Bicentennial Baby, artist statement
This project began the summer of 1981, when my family and I traveled to St. Simons Island, off the coast of Georgia. We enjoyed the sunshine, the warm water, and numerous historical sites. We were especially drawn to sites related to southern plantations, burial grounds, and religious markers. Over time and with the help of my mother’s photographs, this trip became a cherished, idyllic memory for us. Being a child from the Midwest, I never met anyone else familiar with this island, which forwarded my perception of the uniqueness of the experience.
As an adult, in 2018, I visited the Museum of Contemporary Art in Chicago and viewed the work by Carrie Mae Weems, Untitled (Ebo Landing), from the Sea Island Series. It included black-and-white photos of a creek on St. Simons Island where a mass suicide had taken place, along with this text:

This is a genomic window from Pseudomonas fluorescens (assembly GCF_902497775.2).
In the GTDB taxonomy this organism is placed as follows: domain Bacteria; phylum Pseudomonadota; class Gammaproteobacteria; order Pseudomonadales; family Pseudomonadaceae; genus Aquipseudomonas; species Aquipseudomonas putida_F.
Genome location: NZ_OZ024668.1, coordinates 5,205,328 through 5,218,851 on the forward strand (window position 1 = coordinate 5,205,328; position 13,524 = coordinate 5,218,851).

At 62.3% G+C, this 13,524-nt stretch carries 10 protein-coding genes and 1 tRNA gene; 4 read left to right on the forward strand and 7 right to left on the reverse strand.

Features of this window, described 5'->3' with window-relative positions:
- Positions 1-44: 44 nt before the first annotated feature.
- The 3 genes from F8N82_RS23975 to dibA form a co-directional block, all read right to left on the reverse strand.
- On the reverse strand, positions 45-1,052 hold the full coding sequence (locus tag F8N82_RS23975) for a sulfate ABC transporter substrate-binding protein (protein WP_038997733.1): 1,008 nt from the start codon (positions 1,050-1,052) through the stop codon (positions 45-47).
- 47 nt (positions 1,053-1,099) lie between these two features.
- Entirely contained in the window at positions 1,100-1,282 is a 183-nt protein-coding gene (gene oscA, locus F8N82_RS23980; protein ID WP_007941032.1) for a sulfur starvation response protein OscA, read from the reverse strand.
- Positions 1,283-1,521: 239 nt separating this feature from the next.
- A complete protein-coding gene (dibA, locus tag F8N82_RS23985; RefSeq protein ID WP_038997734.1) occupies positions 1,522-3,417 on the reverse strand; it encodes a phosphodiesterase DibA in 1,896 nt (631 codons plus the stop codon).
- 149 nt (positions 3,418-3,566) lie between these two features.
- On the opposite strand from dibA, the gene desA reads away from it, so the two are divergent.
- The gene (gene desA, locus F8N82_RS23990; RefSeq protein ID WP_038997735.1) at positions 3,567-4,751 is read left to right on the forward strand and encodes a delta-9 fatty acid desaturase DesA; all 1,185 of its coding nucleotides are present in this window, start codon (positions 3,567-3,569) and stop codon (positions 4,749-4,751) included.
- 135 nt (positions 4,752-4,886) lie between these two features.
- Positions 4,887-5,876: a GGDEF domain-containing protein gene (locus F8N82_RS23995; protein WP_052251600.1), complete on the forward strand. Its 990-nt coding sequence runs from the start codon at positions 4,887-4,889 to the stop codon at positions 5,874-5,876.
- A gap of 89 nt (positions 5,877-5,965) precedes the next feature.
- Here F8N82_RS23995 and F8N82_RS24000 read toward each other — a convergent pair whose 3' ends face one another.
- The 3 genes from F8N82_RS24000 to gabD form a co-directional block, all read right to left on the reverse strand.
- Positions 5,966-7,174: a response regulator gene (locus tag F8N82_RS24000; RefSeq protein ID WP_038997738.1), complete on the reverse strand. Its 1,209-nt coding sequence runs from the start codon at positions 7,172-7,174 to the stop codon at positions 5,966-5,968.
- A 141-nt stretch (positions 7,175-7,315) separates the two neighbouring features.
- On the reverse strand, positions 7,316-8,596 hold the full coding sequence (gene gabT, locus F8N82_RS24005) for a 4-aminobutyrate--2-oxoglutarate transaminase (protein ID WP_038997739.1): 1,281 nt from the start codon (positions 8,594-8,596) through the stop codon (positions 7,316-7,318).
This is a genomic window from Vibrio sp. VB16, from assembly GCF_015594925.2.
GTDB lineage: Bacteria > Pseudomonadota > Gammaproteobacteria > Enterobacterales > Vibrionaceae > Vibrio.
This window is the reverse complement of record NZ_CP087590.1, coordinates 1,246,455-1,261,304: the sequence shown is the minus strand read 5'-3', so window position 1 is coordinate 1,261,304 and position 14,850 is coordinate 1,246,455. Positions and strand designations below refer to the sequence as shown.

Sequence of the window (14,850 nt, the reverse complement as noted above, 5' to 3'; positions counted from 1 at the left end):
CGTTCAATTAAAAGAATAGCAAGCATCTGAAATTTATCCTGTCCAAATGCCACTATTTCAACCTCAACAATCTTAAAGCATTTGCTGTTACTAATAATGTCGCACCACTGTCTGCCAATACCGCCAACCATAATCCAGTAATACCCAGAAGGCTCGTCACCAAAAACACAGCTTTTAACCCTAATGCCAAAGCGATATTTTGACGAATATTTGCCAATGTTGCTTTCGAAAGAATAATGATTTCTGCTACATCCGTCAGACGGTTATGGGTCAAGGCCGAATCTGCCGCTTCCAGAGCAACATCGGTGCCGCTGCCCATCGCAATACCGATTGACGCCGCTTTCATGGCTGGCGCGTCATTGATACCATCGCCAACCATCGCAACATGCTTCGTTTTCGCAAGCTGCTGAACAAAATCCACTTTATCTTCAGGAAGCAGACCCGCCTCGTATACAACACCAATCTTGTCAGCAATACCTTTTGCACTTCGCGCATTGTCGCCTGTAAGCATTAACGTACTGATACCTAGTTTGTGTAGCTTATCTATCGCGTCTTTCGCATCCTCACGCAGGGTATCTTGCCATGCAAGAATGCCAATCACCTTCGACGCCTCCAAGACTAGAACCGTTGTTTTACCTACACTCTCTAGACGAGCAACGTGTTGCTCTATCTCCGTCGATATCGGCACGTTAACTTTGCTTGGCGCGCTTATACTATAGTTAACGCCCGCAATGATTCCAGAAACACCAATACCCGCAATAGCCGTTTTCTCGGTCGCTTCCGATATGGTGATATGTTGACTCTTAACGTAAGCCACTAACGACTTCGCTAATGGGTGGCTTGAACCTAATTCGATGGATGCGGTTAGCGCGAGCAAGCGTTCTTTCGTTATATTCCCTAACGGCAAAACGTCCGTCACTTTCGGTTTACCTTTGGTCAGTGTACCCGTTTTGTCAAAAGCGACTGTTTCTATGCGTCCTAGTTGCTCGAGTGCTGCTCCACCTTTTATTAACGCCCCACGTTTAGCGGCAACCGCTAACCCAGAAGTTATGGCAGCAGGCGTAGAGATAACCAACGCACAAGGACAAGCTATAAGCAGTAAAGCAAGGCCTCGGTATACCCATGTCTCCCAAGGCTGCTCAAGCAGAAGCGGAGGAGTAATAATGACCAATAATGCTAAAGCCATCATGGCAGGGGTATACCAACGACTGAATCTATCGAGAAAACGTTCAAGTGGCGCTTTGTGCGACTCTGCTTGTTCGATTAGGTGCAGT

One midnight at high tide a
ship bringing in a cargo of Ebo (Ibo)
men landed at Dunbar Creek on the
Island of St. Simons. But the men refus-
ed to be sold into slavery; joining hands
together they turned back toward the
water, chanting, “the water brought us,
the water will take us away.” They all
drowned, but to this day when the
breeze sighs over the marshes and
through the trees, you can hear the
clank of chains and the echo of
their chant at Ebo Landing.
My mother’s images filled my head, and I recognized the similarities between Weems’ photographs and the Riggleman archives from 1981. Not being from the South, this was the first outside reference to St. Simons Island I had come across. I was compelled to return to the island to explore how I, as a white Christian cisgender male, had come to remember this land and sea, and how it may differ from the way others have seen, experienced, and known it. In 2021, forty years after the initial trip, I returned with my young family and two college art students, Katie Ito and Rinnah Shaw to look, listen, and feel.